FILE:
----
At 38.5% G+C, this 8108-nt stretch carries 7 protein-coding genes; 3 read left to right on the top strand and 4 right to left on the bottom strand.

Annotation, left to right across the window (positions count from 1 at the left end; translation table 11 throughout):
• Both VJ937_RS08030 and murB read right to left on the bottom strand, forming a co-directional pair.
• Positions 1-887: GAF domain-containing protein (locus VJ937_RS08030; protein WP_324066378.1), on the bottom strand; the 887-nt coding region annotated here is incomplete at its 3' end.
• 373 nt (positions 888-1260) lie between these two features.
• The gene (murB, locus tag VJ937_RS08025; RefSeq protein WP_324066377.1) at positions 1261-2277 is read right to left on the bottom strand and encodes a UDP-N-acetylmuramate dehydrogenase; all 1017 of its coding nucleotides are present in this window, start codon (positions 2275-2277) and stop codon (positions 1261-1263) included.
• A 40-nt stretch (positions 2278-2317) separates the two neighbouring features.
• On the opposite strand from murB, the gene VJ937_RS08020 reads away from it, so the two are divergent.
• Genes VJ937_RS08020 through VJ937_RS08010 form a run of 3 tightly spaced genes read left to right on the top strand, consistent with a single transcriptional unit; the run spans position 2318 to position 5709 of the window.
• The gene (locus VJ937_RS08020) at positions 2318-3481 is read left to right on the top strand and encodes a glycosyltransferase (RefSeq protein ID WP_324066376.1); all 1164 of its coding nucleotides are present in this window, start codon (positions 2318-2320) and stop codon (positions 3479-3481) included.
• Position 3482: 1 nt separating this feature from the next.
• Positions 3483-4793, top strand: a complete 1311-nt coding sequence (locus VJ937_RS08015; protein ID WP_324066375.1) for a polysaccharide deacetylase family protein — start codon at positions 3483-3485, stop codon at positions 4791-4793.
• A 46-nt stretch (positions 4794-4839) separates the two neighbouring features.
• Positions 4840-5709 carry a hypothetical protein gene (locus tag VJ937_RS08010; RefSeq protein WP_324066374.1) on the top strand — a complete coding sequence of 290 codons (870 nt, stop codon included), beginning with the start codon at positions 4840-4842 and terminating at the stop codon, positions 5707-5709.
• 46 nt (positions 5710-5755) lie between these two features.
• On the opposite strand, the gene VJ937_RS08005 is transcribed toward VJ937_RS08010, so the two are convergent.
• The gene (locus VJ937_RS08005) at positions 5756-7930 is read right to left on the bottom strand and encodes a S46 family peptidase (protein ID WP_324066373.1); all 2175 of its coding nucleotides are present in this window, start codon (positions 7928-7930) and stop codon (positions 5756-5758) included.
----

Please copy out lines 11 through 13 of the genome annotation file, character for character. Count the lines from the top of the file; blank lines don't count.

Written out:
• Position 3482: 1 nt separating this feature from the next.
• Positions 3483-4793, top strand: a complete 1311-nt coding sequence (locus VJ937_RS08015; protein ID WP_324066375.1) for a polysaccharide deacetylase family protein — start codon at positions 3483-3485, stop codon at positions 4791-4793.
• A 46-nt stretch (positions 4794-4839) separates the two neighbouring features.